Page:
Seed: The Untold Story
This documentary, scheduled to release in fall of 2016, tells the story of struggles for food sovereignty around the globe. Indigenous farmers in the American Southwest fight to preserve heritage foods, women in rural India lose their breadwinning roles to industrial agriculture, and communities in Hawaii are sickened by nearby Agribusiness testing grounds; in all these scenarios, control over seeds is the central issue. The film explores the nature of these conflicts and activism to preserve seed diversity in the face of powerful obstacles. Watch the trailer here.
Organic Economics In A World of Industrial Agriculture: Applying the Power of Nature
Harn Soper, Green Money
Not all of us at CFFP consider food to be our primary world of work, but we have a hunger to learn more. For many members, the Market Research process revealed the benefits of diving deep on certain topics and exploring “how things work”. In this article, author and founder of Sustainable Farm Partners Harn Soper gives a rapid-fire history of America’s journey to Industrial Agriculture, essentially answering the question: “How did we get here?” As we seek to change the inequities of that system, it is important to understand the history behind it.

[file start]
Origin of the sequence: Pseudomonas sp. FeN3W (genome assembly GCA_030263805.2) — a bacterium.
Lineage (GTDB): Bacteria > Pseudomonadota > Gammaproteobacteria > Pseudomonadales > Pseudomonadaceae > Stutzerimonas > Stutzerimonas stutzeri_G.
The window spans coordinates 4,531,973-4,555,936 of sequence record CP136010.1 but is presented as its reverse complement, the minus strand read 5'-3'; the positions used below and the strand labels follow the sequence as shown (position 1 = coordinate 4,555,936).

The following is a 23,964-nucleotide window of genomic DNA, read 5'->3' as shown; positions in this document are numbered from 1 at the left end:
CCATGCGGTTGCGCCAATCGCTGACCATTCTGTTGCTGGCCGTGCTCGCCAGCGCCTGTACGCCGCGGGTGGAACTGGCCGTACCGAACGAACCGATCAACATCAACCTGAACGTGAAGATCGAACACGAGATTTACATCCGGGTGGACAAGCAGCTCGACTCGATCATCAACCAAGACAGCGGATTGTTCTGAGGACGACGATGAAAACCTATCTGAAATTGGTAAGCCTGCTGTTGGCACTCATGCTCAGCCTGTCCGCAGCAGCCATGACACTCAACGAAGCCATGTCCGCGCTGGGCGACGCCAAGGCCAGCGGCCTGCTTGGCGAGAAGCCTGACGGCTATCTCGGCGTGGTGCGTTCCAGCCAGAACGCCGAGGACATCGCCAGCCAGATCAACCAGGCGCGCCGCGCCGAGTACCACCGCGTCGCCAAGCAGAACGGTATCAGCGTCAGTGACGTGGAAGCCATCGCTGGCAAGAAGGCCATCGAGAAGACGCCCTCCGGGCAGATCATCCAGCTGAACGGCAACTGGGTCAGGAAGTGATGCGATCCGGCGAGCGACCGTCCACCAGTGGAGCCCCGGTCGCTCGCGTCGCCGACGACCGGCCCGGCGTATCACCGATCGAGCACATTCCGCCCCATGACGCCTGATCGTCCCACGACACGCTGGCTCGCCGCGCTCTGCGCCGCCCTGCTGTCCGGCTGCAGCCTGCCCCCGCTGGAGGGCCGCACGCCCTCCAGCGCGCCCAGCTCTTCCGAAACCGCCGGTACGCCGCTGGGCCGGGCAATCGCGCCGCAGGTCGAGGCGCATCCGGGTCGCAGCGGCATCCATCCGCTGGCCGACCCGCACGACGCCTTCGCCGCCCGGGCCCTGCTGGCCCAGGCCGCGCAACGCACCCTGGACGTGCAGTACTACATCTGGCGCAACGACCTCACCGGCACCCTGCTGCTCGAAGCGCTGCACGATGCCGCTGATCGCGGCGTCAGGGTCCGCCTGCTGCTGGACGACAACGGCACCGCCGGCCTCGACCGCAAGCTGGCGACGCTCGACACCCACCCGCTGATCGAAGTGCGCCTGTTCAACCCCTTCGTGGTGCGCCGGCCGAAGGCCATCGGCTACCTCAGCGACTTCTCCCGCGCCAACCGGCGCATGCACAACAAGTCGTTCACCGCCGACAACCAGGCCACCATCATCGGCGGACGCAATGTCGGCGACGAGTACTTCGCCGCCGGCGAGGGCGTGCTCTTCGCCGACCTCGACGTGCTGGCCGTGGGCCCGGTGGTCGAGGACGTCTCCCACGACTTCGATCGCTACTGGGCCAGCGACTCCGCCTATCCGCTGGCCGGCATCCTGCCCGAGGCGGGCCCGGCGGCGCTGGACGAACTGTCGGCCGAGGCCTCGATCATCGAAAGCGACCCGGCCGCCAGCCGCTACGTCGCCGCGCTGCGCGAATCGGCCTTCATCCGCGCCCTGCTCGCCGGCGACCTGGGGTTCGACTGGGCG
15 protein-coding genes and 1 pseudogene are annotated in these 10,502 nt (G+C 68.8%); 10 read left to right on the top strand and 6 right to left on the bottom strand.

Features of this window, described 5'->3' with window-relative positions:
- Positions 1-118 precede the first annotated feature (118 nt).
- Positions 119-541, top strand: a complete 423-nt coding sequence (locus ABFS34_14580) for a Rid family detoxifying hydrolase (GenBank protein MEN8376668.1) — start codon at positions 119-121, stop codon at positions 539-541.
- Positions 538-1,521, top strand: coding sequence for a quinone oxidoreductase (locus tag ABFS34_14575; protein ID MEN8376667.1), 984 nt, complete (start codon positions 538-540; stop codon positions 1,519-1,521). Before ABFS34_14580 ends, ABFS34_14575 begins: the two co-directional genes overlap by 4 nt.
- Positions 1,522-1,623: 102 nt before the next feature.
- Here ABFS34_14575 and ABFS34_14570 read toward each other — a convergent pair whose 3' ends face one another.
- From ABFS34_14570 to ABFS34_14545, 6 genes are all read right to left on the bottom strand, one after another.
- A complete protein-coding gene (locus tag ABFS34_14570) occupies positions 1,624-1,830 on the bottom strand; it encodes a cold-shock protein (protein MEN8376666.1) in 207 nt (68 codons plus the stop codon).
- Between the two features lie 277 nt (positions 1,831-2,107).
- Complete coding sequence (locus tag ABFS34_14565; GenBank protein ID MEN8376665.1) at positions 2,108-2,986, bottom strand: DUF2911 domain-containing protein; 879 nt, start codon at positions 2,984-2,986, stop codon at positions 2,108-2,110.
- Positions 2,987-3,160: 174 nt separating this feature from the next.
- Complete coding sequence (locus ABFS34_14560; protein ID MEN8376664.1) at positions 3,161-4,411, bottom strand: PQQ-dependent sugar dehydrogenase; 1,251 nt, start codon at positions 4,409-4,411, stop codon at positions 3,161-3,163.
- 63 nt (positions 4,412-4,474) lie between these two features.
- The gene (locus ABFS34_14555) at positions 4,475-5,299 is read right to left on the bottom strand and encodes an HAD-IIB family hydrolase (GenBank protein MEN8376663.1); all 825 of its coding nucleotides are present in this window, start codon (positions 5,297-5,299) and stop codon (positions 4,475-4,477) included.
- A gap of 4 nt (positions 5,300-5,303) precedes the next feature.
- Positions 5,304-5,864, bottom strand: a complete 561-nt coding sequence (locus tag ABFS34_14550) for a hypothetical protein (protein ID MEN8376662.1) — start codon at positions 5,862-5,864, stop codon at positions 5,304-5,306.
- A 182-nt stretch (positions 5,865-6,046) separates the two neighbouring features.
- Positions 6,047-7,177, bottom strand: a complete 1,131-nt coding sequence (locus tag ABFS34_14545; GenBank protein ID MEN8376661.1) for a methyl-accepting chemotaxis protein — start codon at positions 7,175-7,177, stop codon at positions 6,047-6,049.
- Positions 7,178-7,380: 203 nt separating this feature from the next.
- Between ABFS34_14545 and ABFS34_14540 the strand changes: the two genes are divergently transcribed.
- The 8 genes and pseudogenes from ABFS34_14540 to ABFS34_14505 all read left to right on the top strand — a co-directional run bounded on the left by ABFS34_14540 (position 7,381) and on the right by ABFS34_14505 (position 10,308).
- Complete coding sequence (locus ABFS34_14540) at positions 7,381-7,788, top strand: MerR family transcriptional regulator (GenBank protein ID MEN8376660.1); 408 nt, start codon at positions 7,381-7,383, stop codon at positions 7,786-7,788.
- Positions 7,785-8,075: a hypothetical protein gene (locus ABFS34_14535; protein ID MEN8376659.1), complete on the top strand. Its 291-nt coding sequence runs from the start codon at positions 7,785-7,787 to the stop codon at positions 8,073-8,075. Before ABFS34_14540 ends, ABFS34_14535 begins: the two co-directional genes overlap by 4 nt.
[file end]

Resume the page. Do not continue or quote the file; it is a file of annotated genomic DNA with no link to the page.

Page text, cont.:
From pre-WWII local food systems, to wartime rations and high-volume production, to post-war agriculture policies, the industrial agricultural system we see today was created intentionally – with unintentional side effects. Namely, deterioration of soil and potential human health threats continue to erode our faith in the current system. The author proposes a return to organic family farms, and not without justification. From his own farming experience, Soper even shows the economic benefits of sticking out the transition to organic and works to help others do the same.
"Hawaii May Become The First State To Help Farms Go Organic"
Carla Herreria, Huffington Post
CFFP currently works in a region where local, organic, and sustainable production is generally praised. However, we exist in a larger national and global food system that is characterized by tension between industry and policy. Hawaii’s new organic certification assistance will help local farmers feed the community affordably.